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Hoffmann, R. A wiki for the life sciences where authorship matters. Nature Genetics (2008)

Recovery of the early cellular changes induced by lead in rat peripheral nerves after withdrawal of the toxin.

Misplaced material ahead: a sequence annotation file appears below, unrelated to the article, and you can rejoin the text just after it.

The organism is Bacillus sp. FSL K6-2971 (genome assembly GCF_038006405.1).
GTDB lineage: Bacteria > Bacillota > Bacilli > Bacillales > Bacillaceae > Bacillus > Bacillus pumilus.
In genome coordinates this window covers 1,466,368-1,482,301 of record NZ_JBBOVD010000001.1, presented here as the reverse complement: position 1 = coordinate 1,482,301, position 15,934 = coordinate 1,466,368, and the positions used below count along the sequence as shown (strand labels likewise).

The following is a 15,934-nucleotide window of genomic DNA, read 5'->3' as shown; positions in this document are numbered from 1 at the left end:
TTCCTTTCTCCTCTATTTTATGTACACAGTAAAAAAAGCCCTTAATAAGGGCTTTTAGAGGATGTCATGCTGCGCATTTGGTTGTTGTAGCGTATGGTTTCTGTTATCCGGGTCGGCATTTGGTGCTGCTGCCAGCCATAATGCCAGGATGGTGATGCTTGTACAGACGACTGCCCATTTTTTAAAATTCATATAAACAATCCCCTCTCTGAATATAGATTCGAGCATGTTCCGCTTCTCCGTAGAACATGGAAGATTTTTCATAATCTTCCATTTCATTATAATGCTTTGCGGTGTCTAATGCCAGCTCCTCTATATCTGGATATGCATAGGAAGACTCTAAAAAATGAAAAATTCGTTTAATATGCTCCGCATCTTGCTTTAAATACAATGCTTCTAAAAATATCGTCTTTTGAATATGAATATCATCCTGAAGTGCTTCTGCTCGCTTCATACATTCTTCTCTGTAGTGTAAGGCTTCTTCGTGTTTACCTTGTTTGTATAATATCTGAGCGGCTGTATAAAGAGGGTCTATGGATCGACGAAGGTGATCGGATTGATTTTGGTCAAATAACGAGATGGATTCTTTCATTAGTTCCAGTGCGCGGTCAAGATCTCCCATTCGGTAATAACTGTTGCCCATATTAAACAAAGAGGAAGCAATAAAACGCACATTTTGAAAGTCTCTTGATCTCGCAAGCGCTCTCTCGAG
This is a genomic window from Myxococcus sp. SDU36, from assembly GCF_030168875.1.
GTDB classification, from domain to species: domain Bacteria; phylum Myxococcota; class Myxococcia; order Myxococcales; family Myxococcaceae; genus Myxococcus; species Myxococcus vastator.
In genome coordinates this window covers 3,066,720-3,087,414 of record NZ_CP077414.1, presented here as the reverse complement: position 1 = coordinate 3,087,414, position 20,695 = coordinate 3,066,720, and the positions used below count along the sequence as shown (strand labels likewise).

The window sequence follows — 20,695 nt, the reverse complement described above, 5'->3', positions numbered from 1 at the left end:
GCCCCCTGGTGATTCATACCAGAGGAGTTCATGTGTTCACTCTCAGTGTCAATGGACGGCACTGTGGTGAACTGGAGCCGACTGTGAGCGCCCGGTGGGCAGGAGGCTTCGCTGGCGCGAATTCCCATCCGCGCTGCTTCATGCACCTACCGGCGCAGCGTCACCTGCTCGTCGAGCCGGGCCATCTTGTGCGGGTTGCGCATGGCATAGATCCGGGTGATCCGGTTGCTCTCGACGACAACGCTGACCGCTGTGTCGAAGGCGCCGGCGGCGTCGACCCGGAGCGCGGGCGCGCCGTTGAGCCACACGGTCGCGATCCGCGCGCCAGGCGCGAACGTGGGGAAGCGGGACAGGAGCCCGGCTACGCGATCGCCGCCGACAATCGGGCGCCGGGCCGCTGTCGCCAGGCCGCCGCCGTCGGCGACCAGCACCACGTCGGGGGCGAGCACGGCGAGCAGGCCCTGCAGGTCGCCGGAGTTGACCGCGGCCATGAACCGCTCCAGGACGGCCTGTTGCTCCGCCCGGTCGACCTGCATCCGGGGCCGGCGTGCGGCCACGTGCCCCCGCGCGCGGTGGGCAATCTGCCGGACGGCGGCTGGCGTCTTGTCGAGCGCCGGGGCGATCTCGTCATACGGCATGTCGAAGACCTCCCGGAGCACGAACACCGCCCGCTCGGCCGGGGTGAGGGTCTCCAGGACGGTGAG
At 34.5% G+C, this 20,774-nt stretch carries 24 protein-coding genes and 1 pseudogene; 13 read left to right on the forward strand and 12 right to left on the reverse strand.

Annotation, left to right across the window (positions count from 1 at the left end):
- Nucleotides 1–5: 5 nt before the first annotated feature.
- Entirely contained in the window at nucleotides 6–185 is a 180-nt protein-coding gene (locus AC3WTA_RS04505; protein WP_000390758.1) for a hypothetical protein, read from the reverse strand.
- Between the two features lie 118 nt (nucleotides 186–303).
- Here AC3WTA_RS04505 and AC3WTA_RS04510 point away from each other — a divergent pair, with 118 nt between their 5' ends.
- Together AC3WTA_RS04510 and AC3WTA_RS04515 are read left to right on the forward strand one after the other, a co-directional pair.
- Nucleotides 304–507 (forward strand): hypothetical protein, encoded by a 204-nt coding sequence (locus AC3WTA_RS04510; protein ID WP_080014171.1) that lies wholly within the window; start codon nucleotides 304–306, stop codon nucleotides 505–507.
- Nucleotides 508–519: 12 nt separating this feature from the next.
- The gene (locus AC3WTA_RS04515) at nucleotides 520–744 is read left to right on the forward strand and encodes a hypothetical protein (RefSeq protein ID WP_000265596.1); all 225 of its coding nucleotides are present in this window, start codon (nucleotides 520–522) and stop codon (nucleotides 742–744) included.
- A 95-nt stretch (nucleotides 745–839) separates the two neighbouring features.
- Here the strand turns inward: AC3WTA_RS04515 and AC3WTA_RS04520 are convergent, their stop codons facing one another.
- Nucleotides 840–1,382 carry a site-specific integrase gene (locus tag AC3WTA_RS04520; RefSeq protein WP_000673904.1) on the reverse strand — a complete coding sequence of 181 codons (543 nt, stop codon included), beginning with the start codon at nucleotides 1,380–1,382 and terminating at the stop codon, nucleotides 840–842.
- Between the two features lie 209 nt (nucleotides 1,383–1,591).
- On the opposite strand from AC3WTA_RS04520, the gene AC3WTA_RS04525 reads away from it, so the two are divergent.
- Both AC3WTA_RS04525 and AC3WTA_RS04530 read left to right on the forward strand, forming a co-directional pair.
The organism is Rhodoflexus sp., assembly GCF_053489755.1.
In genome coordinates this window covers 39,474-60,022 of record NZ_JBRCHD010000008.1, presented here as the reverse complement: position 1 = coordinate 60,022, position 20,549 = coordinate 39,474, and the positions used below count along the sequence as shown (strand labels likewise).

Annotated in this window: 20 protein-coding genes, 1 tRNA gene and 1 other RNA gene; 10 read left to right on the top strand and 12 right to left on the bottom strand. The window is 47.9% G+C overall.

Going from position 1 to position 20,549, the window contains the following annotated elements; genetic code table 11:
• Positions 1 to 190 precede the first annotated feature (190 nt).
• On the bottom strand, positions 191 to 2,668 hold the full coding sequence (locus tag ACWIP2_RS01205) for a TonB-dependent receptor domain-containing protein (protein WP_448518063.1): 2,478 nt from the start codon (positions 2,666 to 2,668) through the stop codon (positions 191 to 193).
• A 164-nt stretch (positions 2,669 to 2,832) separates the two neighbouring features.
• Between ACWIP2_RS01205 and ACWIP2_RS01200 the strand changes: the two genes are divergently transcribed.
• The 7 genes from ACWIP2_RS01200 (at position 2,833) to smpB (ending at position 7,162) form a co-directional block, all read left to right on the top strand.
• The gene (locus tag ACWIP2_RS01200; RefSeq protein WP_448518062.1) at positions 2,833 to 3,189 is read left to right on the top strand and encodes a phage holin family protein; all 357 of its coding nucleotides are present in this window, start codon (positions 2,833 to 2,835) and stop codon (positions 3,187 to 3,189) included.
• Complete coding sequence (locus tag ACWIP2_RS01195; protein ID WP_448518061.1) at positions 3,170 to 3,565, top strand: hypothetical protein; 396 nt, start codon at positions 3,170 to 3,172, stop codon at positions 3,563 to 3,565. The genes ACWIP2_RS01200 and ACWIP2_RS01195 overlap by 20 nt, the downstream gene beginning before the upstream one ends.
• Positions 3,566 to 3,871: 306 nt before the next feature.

A morphological and quantitative investigation was carried out in the peripheral nerves of adult rats, which were first exposed to 4% lead acetate in the drinking water and then restored to standard laboratory conditions. After six weeks of continuous lead exposure, the only cells involved were Schwann cells (SC) and endothelial cells (EC). As compared to age-matched controls, the most conspicuous changes observed by light and electron microscopy in these cells included the presence of nuclear inclusion bodies (NIB), cytoplasmic hypertrophy, mitochondrial abnormalities, an increased number of myelin-derived SC intracytoplasmic structures, and vesiculation of myelin sheaths. By counting the number of nuclear profiles containing NIB in semithin sections stained with basic fuchsin and methylene blue, we found that SC from predominantly cutaneous (sural) nerves were less vulnerable to lead than SC from mixed (peroneal) and muscular (tibial) nerves. With respect to EC, however, no significant differences were found among these three nerves. After termination of lead exposure, we observed a gradual decrease of most of the above cellular changes, which finally disappeared at day 30 post-intoxication. However, the number of myelin-related SC cytoplasmic bodies still remained above normal levels at the time of the termination of the experiment (60 days post-intoxication). The nature of the changes induced by lead in peripheral nerve cells as well as the rapid and nearly complete recovery suggest that they reflect a compensatory response to overcome the adverse effects of the lead on cell metabolism.[1]


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